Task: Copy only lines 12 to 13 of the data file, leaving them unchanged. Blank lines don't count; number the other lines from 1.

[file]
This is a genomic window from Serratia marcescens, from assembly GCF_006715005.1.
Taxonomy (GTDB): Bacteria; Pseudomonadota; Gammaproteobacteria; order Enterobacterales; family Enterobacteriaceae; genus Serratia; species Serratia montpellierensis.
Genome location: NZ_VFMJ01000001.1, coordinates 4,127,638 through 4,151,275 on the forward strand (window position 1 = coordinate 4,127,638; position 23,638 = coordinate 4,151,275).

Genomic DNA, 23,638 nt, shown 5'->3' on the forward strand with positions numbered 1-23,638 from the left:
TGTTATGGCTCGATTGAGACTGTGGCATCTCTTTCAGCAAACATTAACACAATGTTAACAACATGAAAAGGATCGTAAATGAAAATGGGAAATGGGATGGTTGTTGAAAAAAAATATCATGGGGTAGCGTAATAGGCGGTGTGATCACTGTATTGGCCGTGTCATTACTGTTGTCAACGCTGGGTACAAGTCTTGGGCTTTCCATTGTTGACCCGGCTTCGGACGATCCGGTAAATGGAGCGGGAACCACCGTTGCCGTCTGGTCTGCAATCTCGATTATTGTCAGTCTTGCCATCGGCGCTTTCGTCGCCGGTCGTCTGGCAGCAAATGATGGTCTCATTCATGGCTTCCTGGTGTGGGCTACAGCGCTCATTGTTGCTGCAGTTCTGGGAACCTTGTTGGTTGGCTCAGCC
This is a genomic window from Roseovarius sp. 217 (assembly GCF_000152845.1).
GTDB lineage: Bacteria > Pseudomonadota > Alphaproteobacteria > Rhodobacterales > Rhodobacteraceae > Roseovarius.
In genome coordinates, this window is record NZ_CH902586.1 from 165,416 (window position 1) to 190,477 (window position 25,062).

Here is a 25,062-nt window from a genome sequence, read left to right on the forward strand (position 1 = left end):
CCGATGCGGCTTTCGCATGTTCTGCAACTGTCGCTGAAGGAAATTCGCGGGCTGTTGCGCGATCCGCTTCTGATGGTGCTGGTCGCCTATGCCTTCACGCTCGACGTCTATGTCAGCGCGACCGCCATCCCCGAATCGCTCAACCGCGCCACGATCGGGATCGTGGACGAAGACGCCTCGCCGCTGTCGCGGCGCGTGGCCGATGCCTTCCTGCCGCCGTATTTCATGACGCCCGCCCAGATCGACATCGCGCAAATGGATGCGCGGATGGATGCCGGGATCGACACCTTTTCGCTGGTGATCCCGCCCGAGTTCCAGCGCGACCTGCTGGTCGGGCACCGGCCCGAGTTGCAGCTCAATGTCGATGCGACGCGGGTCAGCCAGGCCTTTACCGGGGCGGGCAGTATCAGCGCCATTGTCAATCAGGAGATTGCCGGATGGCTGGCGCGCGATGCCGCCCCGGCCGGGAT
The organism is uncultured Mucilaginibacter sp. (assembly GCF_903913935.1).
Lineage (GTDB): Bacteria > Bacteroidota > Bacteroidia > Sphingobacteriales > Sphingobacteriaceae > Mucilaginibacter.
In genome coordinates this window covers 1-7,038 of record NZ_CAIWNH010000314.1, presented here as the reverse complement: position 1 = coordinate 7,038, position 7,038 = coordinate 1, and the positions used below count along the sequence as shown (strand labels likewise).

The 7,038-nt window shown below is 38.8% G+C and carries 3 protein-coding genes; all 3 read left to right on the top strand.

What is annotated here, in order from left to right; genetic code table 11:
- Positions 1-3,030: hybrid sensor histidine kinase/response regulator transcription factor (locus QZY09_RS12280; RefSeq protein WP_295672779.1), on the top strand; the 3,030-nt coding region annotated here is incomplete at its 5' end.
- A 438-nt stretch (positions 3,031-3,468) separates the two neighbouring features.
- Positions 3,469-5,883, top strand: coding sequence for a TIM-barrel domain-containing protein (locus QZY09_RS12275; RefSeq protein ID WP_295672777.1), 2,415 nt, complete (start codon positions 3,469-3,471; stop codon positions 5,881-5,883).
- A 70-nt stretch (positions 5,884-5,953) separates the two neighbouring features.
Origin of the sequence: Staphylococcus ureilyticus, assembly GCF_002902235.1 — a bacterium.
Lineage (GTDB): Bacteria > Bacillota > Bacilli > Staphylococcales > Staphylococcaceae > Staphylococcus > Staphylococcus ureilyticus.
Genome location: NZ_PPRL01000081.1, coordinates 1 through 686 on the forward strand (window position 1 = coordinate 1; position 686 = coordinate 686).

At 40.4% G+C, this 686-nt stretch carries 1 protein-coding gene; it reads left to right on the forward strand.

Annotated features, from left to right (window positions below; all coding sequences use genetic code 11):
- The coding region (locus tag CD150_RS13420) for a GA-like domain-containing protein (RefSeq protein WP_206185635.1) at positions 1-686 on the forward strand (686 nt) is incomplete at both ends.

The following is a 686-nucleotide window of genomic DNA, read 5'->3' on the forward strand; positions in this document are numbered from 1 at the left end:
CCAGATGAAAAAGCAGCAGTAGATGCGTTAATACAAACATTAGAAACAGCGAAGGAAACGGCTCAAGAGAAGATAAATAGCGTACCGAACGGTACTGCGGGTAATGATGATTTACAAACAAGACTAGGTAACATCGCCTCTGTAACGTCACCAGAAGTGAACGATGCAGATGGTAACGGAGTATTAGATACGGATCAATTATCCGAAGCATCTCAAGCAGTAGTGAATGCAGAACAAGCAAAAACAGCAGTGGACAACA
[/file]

Lineage (GTDB): Bacteria > Bacteroidota > Bacteroidia > Sphingobacteriales > Sphingobacteriaceae > Mucilaginibacter.
In genome coordinates this window covers 1-7,038 of record NZ_CAIWNH010000314.1, presented here as the reverse complement: position 1 = coordinate 7,038, position 7,038 = coordinate 1, and the positions used below count along the sequence as shown (strand labels likewise).